Five ways to teach kids about moneyAre you happy with your child’s understanding of money? Many people want to ensure their children learn positive values when it comes to money, but they are not sure how to instill them.
Are you happy with your child’s understanding of money? Many people want to ensure their children learn positive values when it comes to money, but they are not sure how to instill them. The Minnesota Society of CPAs (MNCPA) offers these five tips for parents who want to teach their children how spending—and saving—work.
Talk about money as you go
Kids who watch their parents pulling money from an ATM may not understand how that money got there in the first place. That’s why it’s a great idea to talk to them about the transactions they see you make. At the ATM, explain that you made money by working at your job, put it in the bank to keep it safe and now you’re taking it out to spend. When using a credit card, explain to your child that what you’re buying isn’t “free” because you will be sending the credit card company money to pay for your purchase later. Such discussions can put these transactions into perspective and help kids understand how everyday exchanges work.
Get kids interested in interest
You can open a savings account for your child as soon as he or she is born or do it together as soon as you feel your child is old enough to understand and appreciate savings. (Be aware that children under 18 likely will need a parent to co-sign for them.) Look for banks that don’t require minimum balances or charge monthly maintenance fees for kids’ accounts. In addition, be sure that deposits are FDIC insured. Once your child has an account, encourage him or her to deposit checks received for birthdays and holidays until he or she is ready to spend the money or to save up for a special purchase. If you give your child an allowance or if he or she has a job, suggest depositing at least a few dollars each week so that saving becomes a habit. When the bank statement arrives every month, point out the interest earned on the account, explaining that the balance will continue to grow as long as it’s left untouched. Watching the balance and interest increase over time can really help provide an incentive to keep saving.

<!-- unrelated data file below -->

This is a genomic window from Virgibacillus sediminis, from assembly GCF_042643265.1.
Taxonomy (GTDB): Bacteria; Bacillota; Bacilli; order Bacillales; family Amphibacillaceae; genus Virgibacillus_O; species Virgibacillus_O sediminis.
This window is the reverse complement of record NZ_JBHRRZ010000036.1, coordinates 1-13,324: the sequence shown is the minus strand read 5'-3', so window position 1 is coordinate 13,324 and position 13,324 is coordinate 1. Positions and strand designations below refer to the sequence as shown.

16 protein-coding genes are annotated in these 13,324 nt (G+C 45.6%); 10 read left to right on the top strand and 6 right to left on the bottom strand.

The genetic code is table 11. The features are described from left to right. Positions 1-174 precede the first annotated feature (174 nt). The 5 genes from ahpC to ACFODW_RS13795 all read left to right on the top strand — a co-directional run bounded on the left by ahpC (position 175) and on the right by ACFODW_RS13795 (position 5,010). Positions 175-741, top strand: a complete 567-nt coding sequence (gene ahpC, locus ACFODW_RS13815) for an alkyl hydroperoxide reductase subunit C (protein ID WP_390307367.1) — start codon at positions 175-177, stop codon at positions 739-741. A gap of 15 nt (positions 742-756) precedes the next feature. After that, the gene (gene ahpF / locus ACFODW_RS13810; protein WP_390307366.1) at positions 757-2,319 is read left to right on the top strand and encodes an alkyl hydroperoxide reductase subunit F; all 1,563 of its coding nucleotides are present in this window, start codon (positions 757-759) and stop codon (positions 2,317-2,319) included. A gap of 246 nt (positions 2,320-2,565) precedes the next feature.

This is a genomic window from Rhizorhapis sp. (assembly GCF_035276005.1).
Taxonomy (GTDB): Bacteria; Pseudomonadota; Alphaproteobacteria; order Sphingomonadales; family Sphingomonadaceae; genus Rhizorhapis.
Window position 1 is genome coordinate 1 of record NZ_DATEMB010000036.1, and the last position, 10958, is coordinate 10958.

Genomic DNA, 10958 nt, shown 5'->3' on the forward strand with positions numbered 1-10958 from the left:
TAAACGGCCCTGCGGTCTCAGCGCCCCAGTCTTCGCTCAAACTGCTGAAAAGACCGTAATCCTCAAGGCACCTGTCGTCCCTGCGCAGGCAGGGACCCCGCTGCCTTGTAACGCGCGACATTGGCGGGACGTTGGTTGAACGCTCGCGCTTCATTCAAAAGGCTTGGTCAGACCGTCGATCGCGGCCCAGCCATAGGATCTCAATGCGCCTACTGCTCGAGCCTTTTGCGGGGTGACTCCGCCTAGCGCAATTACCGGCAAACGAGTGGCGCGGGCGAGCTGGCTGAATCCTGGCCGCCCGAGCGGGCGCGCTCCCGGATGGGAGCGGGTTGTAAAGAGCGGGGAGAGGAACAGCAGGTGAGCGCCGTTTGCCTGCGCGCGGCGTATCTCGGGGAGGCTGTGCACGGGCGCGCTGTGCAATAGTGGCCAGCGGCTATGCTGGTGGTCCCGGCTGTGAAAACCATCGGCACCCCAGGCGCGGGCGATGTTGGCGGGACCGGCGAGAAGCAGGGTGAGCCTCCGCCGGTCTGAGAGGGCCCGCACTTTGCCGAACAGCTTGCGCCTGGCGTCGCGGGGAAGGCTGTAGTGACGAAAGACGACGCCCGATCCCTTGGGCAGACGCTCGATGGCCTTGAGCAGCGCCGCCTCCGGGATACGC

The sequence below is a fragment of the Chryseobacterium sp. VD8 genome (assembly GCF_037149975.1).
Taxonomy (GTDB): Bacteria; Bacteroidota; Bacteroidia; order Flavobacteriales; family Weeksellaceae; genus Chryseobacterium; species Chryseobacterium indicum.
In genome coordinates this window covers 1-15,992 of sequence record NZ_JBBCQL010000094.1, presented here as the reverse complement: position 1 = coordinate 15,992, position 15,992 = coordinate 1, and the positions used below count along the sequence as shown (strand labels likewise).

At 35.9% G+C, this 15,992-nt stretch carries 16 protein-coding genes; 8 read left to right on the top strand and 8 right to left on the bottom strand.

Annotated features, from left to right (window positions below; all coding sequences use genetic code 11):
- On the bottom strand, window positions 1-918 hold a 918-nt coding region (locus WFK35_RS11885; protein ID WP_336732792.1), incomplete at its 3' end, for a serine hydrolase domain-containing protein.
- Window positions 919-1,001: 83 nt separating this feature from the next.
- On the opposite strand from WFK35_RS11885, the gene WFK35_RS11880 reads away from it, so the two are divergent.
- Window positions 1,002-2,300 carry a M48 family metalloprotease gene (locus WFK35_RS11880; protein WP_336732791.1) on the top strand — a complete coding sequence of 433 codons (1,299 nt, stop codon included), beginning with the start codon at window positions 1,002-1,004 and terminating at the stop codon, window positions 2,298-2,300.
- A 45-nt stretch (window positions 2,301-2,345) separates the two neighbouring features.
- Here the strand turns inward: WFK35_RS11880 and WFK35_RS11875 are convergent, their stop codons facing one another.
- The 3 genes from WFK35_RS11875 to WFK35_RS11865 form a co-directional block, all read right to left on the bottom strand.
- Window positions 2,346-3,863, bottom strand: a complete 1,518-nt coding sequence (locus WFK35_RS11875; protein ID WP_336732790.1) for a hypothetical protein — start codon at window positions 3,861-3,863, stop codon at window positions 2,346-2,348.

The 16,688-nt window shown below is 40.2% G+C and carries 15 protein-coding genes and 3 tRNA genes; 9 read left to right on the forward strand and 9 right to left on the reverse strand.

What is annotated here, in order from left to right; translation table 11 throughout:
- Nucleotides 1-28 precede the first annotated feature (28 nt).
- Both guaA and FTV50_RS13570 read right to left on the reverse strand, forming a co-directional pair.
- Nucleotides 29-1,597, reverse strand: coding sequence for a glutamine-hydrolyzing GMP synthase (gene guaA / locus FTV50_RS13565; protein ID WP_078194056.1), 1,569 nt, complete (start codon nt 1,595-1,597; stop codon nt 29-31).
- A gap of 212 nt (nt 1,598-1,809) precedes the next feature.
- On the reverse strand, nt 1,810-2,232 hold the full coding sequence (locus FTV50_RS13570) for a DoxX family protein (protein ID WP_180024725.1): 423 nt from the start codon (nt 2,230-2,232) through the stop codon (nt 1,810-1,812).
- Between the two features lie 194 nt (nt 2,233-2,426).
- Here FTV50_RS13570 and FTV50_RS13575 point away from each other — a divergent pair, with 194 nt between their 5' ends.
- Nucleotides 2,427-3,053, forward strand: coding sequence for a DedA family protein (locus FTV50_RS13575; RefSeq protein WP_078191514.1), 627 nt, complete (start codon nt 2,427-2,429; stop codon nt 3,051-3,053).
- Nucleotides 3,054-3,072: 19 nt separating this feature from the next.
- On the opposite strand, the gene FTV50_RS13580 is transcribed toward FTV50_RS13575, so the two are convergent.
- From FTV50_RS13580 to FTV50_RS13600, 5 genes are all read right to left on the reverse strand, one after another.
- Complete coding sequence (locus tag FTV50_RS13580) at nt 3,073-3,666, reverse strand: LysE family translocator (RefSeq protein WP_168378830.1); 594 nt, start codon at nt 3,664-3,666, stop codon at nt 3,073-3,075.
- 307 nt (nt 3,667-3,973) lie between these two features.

Introduce your child to the benefits of work
If children ask you to buy something special for them, suggest that they earn the money themselves and help them brainstorm ways to do it. Whether they babysit, rake leaves for the neighbors or check groceries in a supermarket, a part-time afterschool or weekend job can help show kids what it means to earn money for the things they want to buy.
Set a good example
Children learn a great deal simply by observing their parents’ behavior and the choices they make. Set a good example by establishing prudent savings habits yourself, especially for important long-term goals such as a college education for your kids and your own retirement.
Know your stuff
When you sit down to talk to your children about money, you may want to be armed with some practical information on a wide range of consumer spending topics so you can best answer their questions. Two programs sponsored by the CPA profession can help. 360 Degrees of Financial Literacy provides a wealth of resources on all your family’s financial concerns. Another program from the CPA profession, FeedthePig.org, is specially designed to help young people get on track financially.
Consult your local CPA
Of course, your local CPA can provide details and advice on a variety of financial concerns. Be sure to turn to him or her with all your financial questions. To locate a CPA, visit www.mncpa.org/referral.
The Minnesota Society of Certified Public Accountants (MNCPA) serves the public interest by advancing the highest standards of ethics and practice within the CPA profession. MNCPA delivers on that promise by offering extensive continuing professional education and resources; advocating for members and the public with regulatory agencies and boards; and mentoring and encouraging the CPAs and business leaders of tomorrow. Founded in 1904, MNCPA’s 9,500 members work in public accounting, business and industry, government and education.